Serious question, though. Are you from the South or have lived there for an extended period of time now? Southerners often don't notice each others' accents. Outsiders do.
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Old 11-26-2019, 02:25 PM
 
3,060 posts, read 956,531 times
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Quote:
Originally Posted by FirebirdCamaro1220 View Post
I don't know about that. I went to a Wendy's in Pearl years ago (2000), and everyone was speaking in the thickest southern accent I had ever heard outside of West Virginia. Maybe it's changed in the 19 years since?
That is a very long time. The accents of younger peoppe throughout the country have faded since then.

Most white people I meet from the South barely have discernible Southern accents, often none at all.
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Old 11-26-2019, 02:45 PM
 
Location: New York Area
17,863 posts, read 6,993,014 times
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Quote:
Originally Posted by Foamposite View Post
That is a very long time. The accents of younger peoppe throughout the country have faded since then.

Most white people I meet from the South barely have discernible Southern accents, often none at all.
I live in New York. Our cantor hails from Dallas, and has no discernible accent, whether when she sings or talks. Her explanation is that she left for college in Vermont at age 18, for divinity school after college in either New York or Cincinnati and really hasn't returned except for family visits.

There has to be more to it since people I know from Britain still sound quite British.
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Old 11-26-2019, 02:58 PM
 
Location: Tupelo, Ms
1,397 posts, read 815,125 times
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Quote:
Originally Posted by jessemh431 View Post
Serious question, though. Are you from the South or have lived there for an extended period of time now? Southerners often don't notice each others' accents. Outsiders do.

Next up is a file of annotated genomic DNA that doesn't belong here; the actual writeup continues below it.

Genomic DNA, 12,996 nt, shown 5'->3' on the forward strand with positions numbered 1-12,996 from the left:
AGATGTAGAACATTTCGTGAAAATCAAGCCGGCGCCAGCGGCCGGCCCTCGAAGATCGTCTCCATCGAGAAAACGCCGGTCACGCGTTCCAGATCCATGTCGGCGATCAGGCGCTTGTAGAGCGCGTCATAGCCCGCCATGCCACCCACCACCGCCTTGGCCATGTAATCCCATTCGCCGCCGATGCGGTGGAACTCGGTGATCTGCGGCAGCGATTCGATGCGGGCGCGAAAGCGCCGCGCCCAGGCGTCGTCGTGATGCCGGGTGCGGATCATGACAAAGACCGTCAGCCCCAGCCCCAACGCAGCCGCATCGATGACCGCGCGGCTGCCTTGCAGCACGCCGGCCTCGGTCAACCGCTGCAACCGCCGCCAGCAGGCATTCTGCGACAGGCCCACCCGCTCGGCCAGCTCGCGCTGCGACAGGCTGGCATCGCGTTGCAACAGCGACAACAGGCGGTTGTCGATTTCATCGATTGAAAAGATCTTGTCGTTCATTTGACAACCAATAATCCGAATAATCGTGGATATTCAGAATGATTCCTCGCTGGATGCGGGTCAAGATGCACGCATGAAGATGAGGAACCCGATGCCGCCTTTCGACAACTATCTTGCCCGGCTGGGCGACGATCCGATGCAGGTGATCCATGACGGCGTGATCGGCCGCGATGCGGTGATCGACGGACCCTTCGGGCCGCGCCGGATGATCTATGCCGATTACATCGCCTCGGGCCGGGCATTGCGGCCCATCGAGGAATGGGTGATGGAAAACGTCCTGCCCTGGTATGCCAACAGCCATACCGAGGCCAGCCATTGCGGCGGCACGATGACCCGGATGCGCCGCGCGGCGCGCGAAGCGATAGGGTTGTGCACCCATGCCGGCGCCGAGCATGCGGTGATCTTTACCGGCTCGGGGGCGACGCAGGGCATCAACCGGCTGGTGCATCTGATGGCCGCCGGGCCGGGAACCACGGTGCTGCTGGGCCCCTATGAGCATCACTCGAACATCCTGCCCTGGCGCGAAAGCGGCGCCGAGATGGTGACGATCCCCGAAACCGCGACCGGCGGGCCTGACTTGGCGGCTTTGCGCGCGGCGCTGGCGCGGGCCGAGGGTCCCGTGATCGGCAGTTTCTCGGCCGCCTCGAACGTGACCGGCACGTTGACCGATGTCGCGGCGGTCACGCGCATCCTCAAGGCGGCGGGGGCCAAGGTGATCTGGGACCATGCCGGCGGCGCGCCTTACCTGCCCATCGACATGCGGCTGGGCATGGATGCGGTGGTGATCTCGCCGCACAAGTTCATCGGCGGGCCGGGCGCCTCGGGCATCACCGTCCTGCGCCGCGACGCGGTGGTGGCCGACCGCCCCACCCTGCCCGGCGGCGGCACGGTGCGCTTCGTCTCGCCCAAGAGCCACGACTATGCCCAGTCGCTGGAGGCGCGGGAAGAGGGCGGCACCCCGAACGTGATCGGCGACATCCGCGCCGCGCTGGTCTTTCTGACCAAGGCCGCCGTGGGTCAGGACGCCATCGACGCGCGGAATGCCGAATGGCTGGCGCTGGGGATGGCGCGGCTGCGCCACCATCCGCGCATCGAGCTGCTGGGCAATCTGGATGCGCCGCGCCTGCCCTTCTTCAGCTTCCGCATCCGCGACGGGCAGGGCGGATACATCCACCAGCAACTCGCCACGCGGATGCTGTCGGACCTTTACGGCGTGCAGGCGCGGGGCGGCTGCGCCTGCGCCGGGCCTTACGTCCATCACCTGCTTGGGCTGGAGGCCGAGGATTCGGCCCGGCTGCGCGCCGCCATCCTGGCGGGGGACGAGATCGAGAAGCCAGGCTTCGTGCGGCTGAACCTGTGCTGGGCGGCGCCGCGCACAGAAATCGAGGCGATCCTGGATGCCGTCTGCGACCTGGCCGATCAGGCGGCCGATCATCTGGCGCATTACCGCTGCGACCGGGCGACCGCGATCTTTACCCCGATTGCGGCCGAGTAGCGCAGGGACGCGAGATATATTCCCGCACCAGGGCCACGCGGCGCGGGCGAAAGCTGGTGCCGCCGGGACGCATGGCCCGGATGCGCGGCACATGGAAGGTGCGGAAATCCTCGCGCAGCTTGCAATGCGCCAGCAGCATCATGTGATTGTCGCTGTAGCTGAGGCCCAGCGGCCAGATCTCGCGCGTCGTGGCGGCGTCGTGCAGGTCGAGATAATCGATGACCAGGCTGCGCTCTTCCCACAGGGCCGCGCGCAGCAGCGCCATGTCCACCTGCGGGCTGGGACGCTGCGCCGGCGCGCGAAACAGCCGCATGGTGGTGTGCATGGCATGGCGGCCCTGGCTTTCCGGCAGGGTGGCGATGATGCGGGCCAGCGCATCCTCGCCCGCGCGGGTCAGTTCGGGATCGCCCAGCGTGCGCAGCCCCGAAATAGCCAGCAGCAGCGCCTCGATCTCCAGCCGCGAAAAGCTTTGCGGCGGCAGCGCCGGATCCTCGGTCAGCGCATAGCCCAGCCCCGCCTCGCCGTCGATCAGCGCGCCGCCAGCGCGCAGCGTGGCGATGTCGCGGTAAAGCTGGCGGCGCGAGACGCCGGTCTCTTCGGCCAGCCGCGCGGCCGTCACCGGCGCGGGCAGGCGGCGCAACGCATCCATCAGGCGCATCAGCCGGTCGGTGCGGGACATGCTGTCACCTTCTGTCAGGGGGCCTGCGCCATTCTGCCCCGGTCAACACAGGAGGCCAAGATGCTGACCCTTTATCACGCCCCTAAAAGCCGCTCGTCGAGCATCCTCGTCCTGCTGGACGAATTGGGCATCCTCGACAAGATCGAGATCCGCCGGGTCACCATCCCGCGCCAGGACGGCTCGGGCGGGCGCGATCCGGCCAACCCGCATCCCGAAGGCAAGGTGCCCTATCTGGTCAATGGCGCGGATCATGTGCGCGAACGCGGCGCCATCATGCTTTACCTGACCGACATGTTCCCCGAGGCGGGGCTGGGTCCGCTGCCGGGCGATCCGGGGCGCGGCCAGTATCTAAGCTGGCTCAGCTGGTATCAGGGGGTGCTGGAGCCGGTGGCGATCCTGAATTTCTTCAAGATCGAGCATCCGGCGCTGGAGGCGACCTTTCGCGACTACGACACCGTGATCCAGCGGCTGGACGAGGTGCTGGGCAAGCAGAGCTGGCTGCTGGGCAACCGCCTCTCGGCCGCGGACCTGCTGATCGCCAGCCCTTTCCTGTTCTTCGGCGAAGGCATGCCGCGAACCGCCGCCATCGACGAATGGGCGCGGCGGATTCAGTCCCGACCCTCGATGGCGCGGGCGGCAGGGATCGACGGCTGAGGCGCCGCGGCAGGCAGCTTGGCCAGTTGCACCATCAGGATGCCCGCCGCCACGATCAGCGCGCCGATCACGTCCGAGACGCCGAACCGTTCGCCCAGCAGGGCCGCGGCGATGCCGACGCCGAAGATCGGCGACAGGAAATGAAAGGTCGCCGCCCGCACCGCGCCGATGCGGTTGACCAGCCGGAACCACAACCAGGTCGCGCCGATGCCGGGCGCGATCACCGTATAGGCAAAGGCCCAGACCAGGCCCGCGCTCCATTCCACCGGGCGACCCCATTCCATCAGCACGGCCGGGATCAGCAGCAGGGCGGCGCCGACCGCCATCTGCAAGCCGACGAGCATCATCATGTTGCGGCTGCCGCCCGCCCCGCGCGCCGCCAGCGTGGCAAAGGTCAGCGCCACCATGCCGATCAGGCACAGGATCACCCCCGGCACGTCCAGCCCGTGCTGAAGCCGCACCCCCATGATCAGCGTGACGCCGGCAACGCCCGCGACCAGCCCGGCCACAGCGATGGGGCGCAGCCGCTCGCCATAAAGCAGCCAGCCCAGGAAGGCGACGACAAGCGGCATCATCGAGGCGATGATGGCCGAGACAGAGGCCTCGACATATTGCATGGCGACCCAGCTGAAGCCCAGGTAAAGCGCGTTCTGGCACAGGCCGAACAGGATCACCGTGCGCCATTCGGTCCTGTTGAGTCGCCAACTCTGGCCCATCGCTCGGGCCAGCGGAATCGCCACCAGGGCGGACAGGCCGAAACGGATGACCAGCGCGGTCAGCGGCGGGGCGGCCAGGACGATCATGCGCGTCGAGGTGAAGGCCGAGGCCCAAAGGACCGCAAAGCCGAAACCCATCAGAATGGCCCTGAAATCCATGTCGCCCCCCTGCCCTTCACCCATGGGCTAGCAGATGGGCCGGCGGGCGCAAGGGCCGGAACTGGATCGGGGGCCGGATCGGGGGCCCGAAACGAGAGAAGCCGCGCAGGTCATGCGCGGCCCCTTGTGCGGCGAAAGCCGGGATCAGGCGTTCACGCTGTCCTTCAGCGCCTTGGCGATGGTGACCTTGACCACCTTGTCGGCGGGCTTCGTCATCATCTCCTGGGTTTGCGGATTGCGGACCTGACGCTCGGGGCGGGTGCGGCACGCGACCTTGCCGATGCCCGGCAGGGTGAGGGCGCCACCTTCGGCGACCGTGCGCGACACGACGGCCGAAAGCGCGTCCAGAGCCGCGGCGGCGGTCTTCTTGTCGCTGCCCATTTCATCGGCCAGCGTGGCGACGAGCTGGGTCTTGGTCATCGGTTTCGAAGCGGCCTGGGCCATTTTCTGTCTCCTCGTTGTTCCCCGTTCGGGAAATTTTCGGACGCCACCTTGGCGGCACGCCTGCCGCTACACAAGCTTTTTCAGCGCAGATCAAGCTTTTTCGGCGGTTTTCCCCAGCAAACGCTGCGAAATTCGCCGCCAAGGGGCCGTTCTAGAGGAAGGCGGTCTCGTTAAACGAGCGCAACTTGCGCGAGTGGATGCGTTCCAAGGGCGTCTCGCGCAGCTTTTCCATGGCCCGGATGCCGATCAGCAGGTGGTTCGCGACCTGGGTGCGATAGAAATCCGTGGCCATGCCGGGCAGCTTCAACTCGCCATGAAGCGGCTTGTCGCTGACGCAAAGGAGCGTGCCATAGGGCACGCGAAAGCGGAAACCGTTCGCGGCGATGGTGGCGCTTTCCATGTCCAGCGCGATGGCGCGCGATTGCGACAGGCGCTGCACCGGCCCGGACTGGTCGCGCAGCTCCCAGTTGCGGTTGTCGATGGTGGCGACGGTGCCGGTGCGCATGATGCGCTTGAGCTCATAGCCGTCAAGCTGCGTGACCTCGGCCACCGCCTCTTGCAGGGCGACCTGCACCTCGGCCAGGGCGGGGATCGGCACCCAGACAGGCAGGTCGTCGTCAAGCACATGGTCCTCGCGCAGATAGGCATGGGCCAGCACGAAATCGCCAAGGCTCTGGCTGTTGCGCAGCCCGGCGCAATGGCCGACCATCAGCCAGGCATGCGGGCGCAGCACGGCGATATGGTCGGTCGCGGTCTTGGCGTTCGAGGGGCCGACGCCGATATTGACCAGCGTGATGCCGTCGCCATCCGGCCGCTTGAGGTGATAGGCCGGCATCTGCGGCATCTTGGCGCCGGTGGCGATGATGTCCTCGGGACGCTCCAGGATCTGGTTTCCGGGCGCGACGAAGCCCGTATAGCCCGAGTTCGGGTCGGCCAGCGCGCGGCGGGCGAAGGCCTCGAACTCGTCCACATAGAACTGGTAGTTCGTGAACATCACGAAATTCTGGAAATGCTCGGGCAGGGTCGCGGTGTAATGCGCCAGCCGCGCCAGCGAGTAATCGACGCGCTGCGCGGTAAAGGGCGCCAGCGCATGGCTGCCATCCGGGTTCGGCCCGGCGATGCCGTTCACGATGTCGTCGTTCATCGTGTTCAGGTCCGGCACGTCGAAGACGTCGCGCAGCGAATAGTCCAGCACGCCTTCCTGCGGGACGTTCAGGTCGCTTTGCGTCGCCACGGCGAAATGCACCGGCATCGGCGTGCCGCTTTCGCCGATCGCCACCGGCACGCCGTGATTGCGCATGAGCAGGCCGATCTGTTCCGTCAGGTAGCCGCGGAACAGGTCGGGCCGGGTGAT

It's literally in my username -->662. I've been in other Southern states. Met plenty of people from the other regions of the States alongside foreigners ( Canadians/British/ Trinidian/& Jamaican). I notice the differences but Southern accent in Mississippi doesn't stick out.
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Old 11-26-2019, 03:38 PM
 
3,060 posts, read 956,531 times
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Quote:
Originally Posted by jbgusa View Post
I live in New York. Our cantor hails from Dallas, and has no discernible accent, whether when she sings or talks. Her explanation is that she left for college in Vermont at age 18, for divinity school after college in either New York or Cincinnati and really hasn't returned except for family visits.

There has to be more to it since people I know from Britain still sound quite British.
Yeah I met a man from Dallas and a woman from Austin the other night, neither had any discernible Southern accent and neither of them left Texas until their 20s (and are still in their late 20s)

I think people who move at age 18 tend to still have their accents. If they're below mid teenage years, it can go either way.
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Old 11-26-2019, 05:29 PM
 
Location: Oklahoma
7,751 posts, read 6,664,300 times
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Quote:
Originally Posted by Sharif662 View Post
It's literally in my username -->662. I've been in other Southern states. Met plenty of people from the other regions of the States alongside foreigners ( Canadians/British/ Trinidian/& Jamaican). I notice the differences but Southern accent in Mississippi doesn't stick out.
This you?


https://www.youtube.com/watch?v=vJkgxL1_x-A